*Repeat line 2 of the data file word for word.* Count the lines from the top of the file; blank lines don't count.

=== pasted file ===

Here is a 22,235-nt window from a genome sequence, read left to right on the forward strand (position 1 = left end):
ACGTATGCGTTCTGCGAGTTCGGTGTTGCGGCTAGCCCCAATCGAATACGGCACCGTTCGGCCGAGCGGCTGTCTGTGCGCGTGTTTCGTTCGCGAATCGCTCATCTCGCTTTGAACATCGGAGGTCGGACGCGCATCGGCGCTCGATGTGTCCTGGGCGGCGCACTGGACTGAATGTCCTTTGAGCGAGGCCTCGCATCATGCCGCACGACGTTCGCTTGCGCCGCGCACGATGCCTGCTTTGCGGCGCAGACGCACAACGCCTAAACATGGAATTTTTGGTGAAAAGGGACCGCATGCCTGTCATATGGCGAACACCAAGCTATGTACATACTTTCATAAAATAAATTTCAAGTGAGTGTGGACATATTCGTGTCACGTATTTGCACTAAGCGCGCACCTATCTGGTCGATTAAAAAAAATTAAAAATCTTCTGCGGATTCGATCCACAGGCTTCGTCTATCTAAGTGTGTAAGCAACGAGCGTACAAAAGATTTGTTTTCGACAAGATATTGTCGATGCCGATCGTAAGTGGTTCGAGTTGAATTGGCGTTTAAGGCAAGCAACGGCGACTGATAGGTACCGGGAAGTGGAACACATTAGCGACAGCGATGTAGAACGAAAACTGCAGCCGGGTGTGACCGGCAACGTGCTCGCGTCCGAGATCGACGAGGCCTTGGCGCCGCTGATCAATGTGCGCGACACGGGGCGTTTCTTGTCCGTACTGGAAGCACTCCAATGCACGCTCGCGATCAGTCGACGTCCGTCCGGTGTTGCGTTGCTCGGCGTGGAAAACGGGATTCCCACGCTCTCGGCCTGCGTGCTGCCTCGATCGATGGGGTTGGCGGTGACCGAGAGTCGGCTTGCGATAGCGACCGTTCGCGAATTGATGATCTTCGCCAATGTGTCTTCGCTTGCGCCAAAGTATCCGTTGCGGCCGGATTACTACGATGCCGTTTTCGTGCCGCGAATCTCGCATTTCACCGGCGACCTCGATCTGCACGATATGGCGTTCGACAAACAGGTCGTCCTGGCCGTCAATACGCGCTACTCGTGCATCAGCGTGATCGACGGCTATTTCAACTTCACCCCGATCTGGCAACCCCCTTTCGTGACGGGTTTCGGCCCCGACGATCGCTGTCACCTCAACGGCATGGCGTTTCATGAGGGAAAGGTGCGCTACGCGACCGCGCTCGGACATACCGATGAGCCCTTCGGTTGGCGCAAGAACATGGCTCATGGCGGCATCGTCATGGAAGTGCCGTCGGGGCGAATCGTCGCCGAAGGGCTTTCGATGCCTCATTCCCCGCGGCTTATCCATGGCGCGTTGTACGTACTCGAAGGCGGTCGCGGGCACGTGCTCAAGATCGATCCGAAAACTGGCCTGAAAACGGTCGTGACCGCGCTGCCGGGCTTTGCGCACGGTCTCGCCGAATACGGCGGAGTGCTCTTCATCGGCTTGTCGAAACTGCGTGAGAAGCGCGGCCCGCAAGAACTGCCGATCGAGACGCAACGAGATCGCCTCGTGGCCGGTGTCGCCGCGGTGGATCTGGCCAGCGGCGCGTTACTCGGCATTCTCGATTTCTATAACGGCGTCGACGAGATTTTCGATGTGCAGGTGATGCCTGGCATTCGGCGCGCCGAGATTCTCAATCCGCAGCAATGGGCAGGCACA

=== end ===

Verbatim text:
ACGTATGCGTTCTGCGAGTTCGGTGTTGCGGCTAGCCCCAATCGAATACGGCACCGTTCGGCCGAGCGGCTGTCTGTGCGCGTGTTTCGTTCGCGAATCGCTCATCTCGCTTTGAACATCGGAGGTCGGACGCGCATCGGCGCTCGATGTGTCCTGGGCGGCGCACTGGACTGAATGTCCTTTGAGCGAGGCCTCGCATCATGCCGCACGACGTTCGCTTGCGCCGCGCACGATGCCTGCTTTGCGGCGCAGACGCACAACGCCTAAACATGGAATTTTTGGTGAAAAGGGACCGCATGCCTGTCATATGGCGAACACCAAGCTATGTACATACTTTCATAAAATAAATTTCAAGTGAGTGTGGACATATTCGTGTCACGTATTTGCACTAAGCGCGCACCTATCTGGTCGATTAAAAAAAATTAAAAATCTTCTGCGGATTCGATCCACAGGCTTCGTCTATCTAAGTGTGTAAGCAACGAGCGTACAAAAGATTTGTTTTCGACAAGATATTGTCGATGCCGATCGTAAGTGGTTCGAGTTGAATTGGCGTTTAAGGCAAGCAACGGCGACTGATAGGTACCGGGAAGTGGAACACATTAGCGACAGCGATGTAGAACGAAAACTGCAGCCGGGTGTGACCGGCAACGTGCTCGCGTCCGAGATCGACGAGGCCTTGGCGCCGCTGATCAATGTGCGCGACACGGGGCGTTTCTTGTCCGTACTGGAAGCACTCCAATGCACGCTCGCGATCAGTCGACGTCCGTCCGGTGTTGCGTTGCTCGGCGTGGAAAACGGGATTCCCACGCTCTCGGCCTGCGTGCTGCCTCGATCGATGGGGTTGGCGGTGACCGAGAGTCGGCTTGCGATAGCGACCGTTCGCGAATTGATGATCTTCGCCAATGTGTCTTCGCTTGCGCCAAAGTATCCGTTGCGGCCGGATTACTACGATGCCGTTTTCGTGCCGCGAATCTCGCATTTCACCGGCGACCTCGATCTGCACGATATGGCGTTCGACAAACAGGTCGTCCTGGCCGTCAATACGCGCTACTCGTGCATCAGCGTGATCGACGGCTATTTCAACTTCACCCCGATCTGGCAACCCCCTTTCGTGACGGGTTTCGGCCCCGACGATCGCTGTCACCTCAACGGCATGGCGTTTCATGAGGGAAAGGTGCGCTACGCGACCGCGCTCGGACATACCGATGAGCCCTTCGGTTGGCGCAAGAACATGGCTCATGGCGGCATCGTCATGGAAGTGCCGTCGGGGCGAATCGTCGCCGAAGGGCTTTCGATGCCTCATTCCCCGCGGCTTATCCATGGCGCGTTGTACGTACTCGAAGGCGGTCGCGGGCACGTGCTCAAGATCGATCCGAAAACTGGCCTGAAAACGGTCGTGACCGCGCTGCCGGGCTTTGCGCACGGTCTCGCCGAATACGGCGGAGTGCTCTTCATCGGCTTGTCGAAACTGCGTGAGAAGCGCGGCCCGCAAGAACTGCCGATCGAGACGCAACGAGATCGCCTCGTGGCCGGTGTCGCCGCGGTGGATCTGGCCAGCGGCGCGTTACTCGGCATTCTCGATTTCTATAACGGCGTCGACGAGATTTTCGATGTGCAGGTGATGCCTGGCATTCGGCGCGCCGAGATTCTCAATCCGCAGCAATGGGCAGGCACA